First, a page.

Splatoon 2 Review Roundup: What Gamers Are Saying About The Nintendo Switch Shooter
In 2015, Nintendo released a new IP called Splatoon, featuring weapon-wielding squids duking it out in different arenas. Nintendo mangled the shooter genre — supplying it a great deal of reinvention.
What was it about Splatoon that made it feel inventive? Perhaps it was the fact that, with its stellar gaming development and principles, Nintendo was able to make a shooter that felt true to the genre and yet totally novel all at once.
Splatoon had a refined sense of what a shooter should be. Sure, it needs to be competitive — but does it have to be violent and dull? So Nintendo made a shooter not populated by daunting war machinery, abstract life forms from another planet, and a dark, grim storyline. Splatoon was about, well — colors. Lots of it, in fact.
It sounds dumb for a shooter. But it's actually genius. Splatoon gained widespread popularity in many parts of the world, but particularly in Japan. It spawned a manga series, and in August, a Splatoon anime will debut.
Years later, Nintendo is close to releasing the sequel to Splatoon exclusively for the Switch, its new console. Splatoon 2 critic reviews are now hitting online ahead of the game's release date. Read on to find out if Splatoon 2 is a worthy sequel to its predecessor.
Splatoon 2 Is A Blast
"Splatoon 2 is easy to love," as GameSpot's Kallie Plagge puts it. "It's colorful and quirky and unafraid to be different, and it's consistently a blast to play." Plagge reiterates how inventive the underlying mechanic in Splatoon truly is, adding that because of it, each match is exciting.
"Splatoon 2 is a vibrant and exuberant sequel with enough fresh additions and changes to set it apart from the original."
Like its predecessor, human-squid hybrids called Inklings populate Splatoon 2. Nintendo's character design and world building shine in this kind of game, with environments awash with vibrant colors. For those who don't know, Splatoon 2 is essentially a game about shooting ink from different weapons. In a typical match, Inklings can jump to ink puddles and turn into their squid form to reload. Yes, you can navigate walls too — where there's ink, your Inkling can swim in it.
Splatoon 2: Online Multiplayer
For all its inventiveness, however, Splatoon 2 seems like a victim of Nintendo's apparent lack of modernity. Several reviewers note that the game's online features deserve a bit of added polish.
Splatoon 2 features a new mode called Salmon Run, and it's a bit of a surprise given how challenging it is. In this mode, the bosses guard their weak spots well, and for a group of four players, communication is a huge component in order to win.
"The only downside? The mode is generally only available in local co-op; there will be online play, but only during special events run by Nintendo," Polygon's Chelsea Stark notes, who guesses that this is more of a Nintendo limitation than a Splatoon 2 limitation. The Switch doesn't feature voice chat options readily and requires a companion smartphone app for that function — to the searing disappointment of many players.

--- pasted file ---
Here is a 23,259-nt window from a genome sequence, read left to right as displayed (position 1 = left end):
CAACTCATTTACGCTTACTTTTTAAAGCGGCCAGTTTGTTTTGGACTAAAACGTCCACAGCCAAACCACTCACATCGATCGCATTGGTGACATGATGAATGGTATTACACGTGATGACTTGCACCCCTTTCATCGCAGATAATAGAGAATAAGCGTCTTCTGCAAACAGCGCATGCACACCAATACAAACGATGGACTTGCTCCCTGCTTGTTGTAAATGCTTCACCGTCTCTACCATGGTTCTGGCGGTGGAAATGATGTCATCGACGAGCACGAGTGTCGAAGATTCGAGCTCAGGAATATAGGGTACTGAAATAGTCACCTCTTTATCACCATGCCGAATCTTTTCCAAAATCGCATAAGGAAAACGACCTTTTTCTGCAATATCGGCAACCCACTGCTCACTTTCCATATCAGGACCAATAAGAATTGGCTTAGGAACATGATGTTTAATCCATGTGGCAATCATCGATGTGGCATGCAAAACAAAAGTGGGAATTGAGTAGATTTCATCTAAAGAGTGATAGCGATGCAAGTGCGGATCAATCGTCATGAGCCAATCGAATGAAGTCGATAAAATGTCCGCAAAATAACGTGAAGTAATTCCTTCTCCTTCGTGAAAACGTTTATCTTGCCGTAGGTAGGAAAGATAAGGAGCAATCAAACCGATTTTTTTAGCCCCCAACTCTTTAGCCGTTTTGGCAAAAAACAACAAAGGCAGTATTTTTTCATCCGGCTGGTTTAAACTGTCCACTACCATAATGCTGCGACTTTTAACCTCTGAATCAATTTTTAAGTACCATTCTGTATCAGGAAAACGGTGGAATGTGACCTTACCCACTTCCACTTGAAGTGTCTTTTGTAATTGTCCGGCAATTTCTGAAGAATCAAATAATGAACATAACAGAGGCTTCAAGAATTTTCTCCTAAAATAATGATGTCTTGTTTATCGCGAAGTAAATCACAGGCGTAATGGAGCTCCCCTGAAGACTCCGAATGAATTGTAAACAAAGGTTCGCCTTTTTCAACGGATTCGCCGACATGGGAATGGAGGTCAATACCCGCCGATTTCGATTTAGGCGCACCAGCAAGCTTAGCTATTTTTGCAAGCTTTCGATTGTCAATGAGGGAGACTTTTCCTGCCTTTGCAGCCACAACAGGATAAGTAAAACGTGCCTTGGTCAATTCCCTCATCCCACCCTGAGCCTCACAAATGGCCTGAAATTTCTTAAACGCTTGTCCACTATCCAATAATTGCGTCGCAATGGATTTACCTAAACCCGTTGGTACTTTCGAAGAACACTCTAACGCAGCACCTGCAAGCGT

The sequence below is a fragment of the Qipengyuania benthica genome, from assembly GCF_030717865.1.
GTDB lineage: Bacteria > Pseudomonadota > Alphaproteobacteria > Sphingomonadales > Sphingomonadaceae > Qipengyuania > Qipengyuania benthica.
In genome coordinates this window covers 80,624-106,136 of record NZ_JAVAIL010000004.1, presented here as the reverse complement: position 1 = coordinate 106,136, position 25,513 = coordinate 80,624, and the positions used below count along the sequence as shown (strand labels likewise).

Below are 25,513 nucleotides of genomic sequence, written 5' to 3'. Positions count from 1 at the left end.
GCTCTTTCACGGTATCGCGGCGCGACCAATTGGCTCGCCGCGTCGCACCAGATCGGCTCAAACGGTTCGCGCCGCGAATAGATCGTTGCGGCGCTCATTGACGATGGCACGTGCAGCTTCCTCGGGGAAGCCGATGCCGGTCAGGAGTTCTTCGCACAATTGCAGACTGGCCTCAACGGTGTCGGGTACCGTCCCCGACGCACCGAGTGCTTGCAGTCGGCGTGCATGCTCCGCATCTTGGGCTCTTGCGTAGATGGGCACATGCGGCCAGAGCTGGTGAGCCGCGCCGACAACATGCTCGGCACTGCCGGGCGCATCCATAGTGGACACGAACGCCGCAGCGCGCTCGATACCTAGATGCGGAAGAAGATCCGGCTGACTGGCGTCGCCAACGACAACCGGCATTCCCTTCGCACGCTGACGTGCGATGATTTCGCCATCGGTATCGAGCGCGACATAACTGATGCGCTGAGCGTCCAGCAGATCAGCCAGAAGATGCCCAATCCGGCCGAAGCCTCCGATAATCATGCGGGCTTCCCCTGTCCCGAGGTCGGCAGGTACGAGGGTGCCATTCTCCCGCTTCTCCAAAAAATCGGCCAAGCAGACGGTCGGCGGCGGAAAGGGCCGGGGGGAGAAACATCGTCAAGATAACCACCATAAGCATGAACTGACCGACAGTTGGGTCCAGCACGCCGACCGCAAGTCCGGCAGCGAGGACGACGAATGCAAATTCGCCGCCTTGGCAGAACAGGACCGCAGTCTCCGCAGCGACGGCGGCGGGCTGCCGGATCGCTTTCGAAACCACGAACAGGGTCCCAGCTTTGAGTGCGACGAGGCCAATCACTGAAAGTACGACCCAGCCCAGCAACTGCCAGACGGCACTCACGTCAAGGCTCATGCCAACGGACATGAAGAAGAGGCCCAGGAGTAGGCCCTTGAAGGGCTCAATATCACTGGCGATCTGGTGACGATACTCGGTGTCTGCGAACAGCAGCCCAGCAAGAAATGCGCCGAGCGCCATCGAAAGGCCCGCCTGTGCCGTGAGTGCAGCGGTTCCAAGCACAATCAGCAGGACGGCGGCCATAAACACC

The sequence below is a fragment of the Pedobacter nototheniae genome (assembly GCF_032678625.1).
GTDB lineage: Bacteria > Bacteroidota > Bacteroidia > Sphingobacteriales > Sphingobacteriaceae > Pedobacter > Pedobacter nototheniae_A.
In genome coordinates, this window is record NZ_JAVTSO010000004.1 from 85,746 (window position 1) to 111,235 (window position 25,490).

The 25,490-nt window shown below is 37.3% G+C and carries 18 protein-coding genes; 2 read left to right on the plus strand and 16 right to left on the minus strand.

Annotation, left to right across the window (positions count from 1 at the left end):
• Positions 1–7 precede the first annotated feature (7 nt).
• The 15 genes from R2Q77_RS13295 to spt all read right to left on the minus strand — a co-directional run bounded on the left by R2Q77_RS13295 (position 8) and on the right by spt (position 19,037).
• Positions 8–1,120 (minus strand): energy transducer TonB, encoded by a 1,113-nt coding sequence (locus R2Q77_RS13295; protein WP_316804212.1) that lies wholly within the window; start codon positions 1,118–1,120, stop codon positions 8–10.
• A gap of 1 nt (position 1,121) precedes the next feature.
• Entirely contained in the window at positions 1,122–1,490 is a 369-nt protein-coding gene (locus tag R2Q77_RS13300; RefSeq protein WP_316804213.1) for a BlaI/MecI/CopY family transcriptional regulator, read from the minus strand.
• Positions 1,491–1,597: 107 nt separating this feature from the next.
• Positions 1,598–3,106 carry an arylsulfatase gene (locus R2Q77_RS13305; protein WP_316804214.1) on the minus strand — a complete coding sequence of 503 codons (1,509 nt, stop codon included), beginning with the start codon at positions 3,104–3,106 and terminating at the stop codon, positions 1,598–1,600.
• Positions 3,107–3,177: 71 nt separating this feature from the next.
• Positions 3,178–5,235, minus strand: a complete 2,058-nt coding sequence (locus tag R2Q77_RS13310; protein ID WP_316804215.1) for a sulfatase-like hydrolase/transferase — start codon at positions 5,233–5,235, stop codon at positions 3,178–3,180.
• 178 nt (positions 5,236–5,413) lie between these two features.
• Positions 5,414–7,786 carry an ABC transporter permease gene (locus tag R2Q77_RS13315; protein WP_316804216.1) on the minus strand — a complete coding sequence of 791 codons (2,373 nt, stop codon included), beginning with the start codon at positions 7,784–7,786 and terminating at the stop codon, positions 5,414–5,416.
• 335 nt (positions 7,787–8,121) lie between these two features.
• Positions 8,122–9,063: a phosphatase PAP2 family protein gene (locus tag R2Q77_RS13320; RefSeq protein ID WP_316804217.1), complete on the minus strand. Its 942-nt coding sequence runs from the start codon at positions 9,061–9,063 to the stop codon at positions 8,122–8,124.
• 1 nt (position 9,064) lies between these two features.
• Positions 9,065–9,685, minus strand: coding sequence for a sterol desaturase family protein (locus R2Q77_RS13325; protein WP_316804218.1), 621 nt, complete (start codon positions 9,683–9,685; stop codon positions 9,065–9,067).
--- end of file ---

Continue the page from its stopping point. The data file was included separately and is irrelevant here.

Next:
"Local play is very enjoyable, but in 2017, the lack of a consistent online option is a huge bummer for what is easily the game's best feature."
"Playing locally with friends is a blast — my teammates and I frantically screamed out boss names and locations of golden eggs to direct each other to counter problems and capitalize on opportunities," IGN's Brendan Graeber notes. "But this also highlights how key communication is to survival, something that doesn't currently translate well in random online matchups, where you can only give basic callouts."
Despite Its Shortcomings, 'Splatoon 2' Remains A Great Game
The flaws in Splatoon 2, however, are forgivable. The only legitimate concern here is Nintendo's problematic plans for online multiplayer, but that's not an isolated issue because all Nintendo games are affected by the company's uncertain infrastructure.
Yet Splatoon 2 manages to improve the original in more ways than initially expected, featuring better graphics and fresh new mechanics, but are those enough to call it a great game?
"It's a lot more of the same, seeing how it folds in all the improvements and additions that were introduced to the original over time and gives returning maps a significant makeover," notes Eurogamer's Martin Robinson, adding that "it's most definitely an improvement on what remains one of Nintendo's finest games in many a year. It was only inevitable, though, that this one was never going to feel quite as fresh."
Ars Technica's Sam Machkovech offers a different perspective:
"Splatoon 2's basic gameplay has clearly benefited from a full two years of patching and examination of the original title's uneven launch. This is all we've wanted from Nintendo for years: to come up with wild new ideas, then actually adjust and respond to player demands for a better experience."
Splatoon 2 launches July 21 for the Nintendo Switch.